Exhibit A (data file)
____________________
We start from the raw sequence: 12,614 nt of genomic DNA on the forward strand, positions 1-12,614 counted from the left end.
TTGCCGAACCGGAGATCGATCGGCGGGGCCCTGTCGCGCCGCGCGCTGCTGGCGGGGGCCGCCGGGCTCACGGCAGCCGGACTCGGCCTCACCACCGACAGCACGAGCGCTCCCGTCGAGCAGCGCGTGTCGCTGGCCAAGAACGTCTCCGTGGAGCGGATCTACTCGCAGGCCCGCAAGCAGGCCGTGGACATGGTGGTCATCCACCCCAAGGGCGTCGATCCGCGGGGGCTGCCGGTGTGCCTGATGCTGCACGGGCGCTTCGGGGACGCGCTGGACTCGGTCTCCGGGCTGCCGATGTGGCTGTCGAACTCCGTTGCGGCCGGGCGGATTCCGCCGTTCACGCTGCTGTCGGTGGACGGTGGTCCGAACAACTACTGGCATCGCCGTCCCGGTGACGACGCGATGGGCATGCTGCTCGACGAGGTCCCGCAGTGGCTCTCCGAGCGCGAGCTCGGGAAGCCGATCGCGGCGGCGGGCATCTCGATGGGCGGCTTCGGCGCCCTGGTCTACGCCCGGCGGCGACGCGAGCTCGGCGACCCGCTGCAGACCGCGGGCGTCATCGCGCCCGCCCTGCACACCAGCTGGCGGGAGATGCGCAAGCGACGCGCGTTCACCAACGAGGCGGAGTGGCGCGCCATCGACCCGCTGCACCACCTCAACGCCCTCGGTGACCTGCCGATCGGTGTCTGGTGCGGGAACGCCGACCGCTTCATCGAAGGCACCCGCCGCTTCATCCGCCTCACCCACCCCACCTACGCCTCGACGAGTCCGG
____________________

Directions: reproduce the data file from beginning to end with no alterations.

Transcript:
We start from the raw sequence: 12,614 nt of genomic DNA on the forward strand, positions 1-12,614 counted from the left end.
TTGCCGAACCGGAGATCGATCGGCGGGGCCCTGTCGCGCCGCGCGCTGCTGGCGGGGGCCGCCGGGCTCACGGCAGCCGGACTCGGCCTCACCACCGACAGCACGAGCGCTCCCGTCGAGCAGCGCGTGTCGCTGGCCAAGAACGTCTCCGTGGAGCGGATCTACTCGCAGGCCCGCAAGCAGGCCGTGGACATGGTGGTCATCCACCCCAAGGGCGTCGATCCGCGGGGGCTGCCGGTGTGCCTGATGCTGCACGGGCGCTTCGGGGACGCGCTGGACTCGGTCTCCGGGCTGCCGATGTGGCTGTCGAACTCCGTTGCGGCCGGGCGGATTCCGCCGTTCACGCTGCTGTCGGTGGACGGTGGTCCGAACAACTACTGGCATCGCCGTCCCGGTGACGACGCGATGGGCATGCTGCTCGACGAGGTCCCGCAGTGGCTCTCCGAGCGCGAGCTCGGGAAGCCGATCGCGGCGGCGGGCATCTCGATGGGCGGCTTCGGCGCCCTGGTCTACGCCCGGCGGCGACGCGAGCTCGGCGACCCGCTGCAGACCGCGGGCGTCATCGCGCCCGCCCTGCACACCAGCTGGCGGGAGATGCGCAAGCGACGCGCGTTCACCAACGAGGCGGAGTGGCGCGCCATCGACCCGCTGCACCACCTCAACGCCCTCGGTGACCTGCCGATCGGTGTCTGGTGCGGGAACGCCGACCGCTTCATCGAAGGCACCCGCCGCTTCATCCGCCTCACCCACCCCACCTACGCCTCGACGAGTCCGG